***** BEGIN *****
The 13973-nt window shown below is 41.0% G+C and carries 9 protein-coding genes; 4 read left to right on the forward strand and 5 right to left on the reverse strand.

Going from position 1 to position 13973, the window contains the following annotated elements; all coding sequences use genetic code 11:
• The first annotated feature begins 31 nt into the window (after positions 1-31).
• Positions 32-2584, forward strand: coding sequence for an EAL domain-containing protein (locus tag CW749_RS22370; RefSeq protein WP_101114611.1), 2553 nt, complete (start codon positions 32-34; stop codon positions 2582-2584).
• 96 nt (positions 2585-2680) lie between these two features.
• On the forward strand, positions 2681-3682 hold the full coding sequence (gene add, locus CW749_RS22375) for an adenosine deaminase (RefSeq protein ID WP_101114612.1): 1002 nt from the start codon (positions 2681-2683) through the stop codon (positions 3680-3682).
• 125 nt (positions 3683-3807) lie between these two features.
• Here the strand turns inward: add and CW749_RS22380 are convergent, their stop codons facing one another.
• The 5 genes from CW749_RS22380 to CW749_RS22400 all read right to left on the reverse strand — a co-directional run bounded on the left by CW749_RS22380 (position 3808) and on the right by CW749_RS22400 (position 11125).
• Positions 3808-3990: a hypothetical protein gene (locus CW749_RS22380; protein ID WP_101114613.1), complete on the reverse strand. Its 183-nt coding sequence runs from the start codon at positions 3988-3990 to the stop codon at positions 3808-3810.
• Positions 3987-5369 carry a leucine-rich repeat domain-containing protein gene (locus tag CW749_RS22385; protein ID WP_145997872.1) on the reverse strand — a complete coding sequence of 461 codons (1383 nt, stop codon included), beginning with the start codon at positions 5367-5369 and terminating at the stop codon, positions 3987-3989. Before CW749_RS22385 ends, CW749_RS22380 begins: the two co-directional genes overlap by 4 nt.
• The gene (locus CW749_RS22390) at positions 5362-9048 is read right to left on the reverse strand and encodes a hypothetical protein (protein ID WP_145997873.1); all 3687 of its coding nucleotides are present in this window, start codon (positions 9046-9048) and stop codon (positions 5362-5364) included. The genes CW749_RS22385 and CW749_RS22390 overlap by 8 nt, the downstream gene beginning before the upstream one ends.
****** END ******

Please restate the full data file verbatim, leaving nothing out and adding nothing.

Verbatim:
The 13973-nt window shown below is 41.0% G+C and carries 9 protein-coding genes; 4 read left to right on the forward strand and 5 right to left on the reverse strand.

Going from position 1 to position 13973, the window contains the following annotated elements; all coding sequences use genetic code 11:
• The first annotated feature begins 31 nt into the window (after positions 1-31).
• Positions 32-2584, forward strand: coding sequence for an EAL domain-containing protein (locus tag CW749_RS22370; RefSeq protein WP_101114611.1), 2553 nt, complete (start codon positions 32-34; stop codon positions 2582-2584).
• 96 nt (positions 2585-2680) lie between these two features.
• On the forward strand, positions 2681-3682 hold the full coding sequence (gene add, locus CW749_RS22375) for an adenosine deaminase (RefSeq protein ID WP_101114612.1): 1002 nt from the start codon (positions 2681-2683) through the stop codon (positions 3680-3682).
• 125 nt (positions 3683-3807) lie between these two features.
• Here the strand turns inward: add and CW749_RS22380 are convergent, their stop codons facing one another.
• The 5 genes from CW749_RS22380 to CW749_RS22400 all read right to left on the reverse strand — a co-directional run bounded on the left by CW749_RS22380 (position 3808) and on the right by CW749_RS22400 (position 11125).
• Positions 3808-3990: a hypothetical protein gene (locus CW749_RS22380; protein ID WP_101114613.1), complete on the reverse strand. Its 183-nt coding sequence runs from the start codon at positions 3988-3990 to the stop codon at positions 3808-3810.
• Positions 3987-5369 carry a leucine-rich repeat domain-containing protein gene (locus tag CW749_RS22385; protein ID WP_145997872.1) on the reverse strand — a complete coding sequence of 461 codons (1383 nt, stop codon included), beginning with the start codon at positions 5367-5369 and terminating at the stop codon, positions 3987-3989. Before CW749_RS22385 ends, CW749_RS22380 begins: the two co-directional genes overlap by 4 nt.
• The gene (locus CW749_RS22390) at positions 5362-9048 is read right to left on the reverse strand and encodes a hypothetical protein (protein ID WP_145997873.1); all 3687 of its coding nucleotides are present in this window, start codon (positions 9046-9048) and stop codon (positions 5362-5364) included. The genes CW749_RS22385 and CW749_RS22390 overlap by 8 nt, the downstream gene beginning before the upstream one ends.